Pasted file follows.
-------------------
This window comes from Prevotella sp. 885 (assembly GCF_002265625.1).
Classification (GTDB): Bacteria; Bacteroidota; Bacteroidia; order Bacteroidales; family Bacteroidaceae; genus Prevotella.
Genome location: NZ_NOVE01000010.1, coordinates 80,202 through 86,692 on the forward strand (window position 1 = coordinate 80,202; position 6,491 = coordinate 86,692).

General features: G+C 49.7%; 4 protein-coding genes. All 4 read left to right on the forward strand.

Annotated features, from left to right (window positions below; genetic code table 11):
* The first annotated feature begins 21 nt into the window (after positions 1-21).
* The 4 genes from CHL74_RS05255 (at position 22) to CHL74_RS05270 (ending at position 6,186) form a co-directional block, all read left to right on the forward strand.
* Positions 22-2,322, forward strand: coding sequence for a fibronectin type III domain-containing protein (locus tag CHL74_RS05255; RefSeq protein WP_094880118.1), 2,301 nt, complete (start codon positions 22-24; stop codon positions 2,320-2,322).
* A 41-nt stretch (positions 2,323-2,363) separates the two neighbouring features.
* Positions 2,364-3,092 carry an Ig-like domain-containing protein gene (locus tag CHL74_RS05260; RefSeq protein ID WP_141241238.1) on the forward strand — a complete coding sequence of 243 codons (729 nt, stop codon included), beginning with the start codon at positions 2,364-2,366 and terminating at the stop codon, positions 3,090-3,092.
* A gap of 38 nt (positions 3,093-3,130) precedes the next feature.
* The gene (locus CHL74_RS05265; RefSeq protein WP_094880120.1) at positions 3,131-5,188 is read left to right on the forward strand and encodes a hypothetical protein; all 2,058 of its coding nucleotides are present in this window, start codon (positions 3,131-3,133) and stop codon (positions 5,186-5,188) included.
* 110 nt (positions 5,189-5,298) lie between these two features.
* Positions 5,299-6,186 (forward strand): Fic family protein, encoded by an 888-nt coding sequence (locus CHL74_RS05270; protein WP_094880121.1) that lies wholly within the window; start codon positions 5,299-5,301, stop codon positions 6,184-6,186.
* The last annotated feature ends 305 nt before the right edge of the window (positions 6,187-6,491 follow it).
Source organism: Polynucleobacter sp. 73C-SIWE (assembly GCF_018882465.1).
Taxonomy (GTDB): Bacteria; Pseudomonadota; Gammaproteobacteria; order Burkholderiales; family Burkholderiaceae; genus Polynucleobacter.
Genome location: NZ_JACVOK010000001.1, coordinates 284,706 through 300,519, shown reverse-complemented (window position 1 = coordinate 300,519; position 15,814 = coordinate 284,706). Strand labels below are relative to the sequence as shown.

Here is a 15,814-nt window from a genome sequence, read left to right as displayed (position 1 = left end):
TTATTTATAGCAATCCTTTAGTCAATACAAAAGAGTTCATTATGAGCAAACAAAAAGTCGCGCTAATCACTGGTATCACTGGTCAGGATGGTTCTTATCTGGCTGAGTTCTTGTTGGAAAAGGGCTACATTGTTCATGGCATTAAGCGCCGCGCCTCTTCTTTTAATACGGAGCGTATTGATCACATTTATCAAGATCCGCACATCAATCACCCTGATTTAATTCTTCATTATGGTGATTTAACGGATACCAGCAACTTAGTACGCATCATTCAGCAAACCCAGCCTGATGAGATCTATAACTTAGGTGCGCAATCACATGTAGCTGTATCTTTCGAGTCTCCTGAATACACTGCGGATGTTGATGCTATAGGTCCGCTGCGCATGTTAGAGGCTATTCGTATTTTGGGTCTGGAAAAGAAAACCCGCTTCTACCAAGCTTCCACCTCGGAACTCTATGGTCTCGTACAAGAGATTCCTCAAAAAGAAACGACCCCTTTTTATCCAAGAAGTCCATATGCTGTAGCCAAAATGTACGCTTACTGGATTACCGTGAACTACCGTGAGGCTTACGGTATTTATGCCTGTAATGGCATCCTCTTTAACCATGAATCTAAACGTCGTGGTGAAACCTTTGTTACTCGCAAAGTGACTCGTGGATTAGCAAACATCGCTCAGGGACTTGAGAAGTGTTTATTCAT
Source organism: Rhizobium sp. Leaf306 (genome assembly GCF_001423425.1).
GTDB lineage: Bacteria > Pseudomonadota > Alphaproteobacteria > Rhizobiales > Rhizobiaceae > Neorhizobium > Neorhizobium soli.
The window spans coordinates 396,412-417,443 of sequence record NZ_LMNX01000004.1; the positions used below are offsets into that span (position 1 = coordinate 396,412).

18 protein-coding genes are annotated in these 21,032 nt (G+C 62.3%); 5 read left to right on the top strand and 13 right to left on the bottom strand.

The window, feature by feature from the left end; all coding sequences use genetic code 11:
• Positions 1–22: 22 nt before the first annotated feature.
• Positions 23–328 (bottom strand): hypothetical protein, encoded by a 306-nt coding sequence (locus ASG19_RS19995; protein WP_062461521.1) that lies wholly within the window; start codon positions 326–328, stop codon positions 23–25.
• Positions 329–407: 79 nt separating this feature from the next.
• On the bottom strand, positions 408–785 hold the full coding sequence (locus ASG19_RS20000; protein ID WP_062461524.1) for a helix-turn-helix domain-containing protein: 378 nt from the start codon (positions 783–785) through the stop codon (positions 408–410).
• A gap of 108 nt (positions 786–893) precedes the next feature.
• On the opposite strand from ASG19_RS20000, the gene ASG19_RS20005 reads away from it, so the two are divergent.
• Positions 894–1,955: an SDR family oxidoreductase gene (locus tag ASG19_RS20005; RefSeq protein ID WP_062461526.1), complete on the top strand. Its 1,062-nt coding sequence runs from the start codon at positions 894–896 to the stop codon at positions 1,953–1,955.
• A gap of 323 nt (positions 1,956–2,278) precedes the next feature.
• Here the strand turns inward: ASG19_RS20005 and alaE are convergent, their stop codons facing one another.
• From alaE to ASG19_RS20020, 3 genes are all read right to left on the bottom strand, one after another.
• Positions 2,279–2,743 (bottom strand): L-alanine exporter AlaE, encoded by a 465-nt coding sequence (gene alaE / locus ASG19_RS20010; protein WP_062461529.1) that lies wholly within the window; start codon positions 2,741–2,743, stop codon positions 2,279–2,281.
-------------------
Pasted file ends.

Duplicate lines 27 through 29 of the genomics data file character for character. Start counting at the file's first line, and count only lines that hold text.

• Positions 23–328 (bottom strand): hypothetical protein, encoded by a 306-nt coding sequence (locus ASG19_RS19995; protein WP_062461521.1) that lies wholly within the window; start codon positions 326–328, stop codon positions 23–25.
• Positions 329–407: 79 nt separating this feature from the next.
• On the bottom strand, positions 408–785 hold the full coding sequence (locus ASG19_RS20000; protein ID WP_062461524.1) for a helix-turn-helix domain-containing protein: 378 nt from the start codon (positions 783–785) through the stop codon (positions 408–410).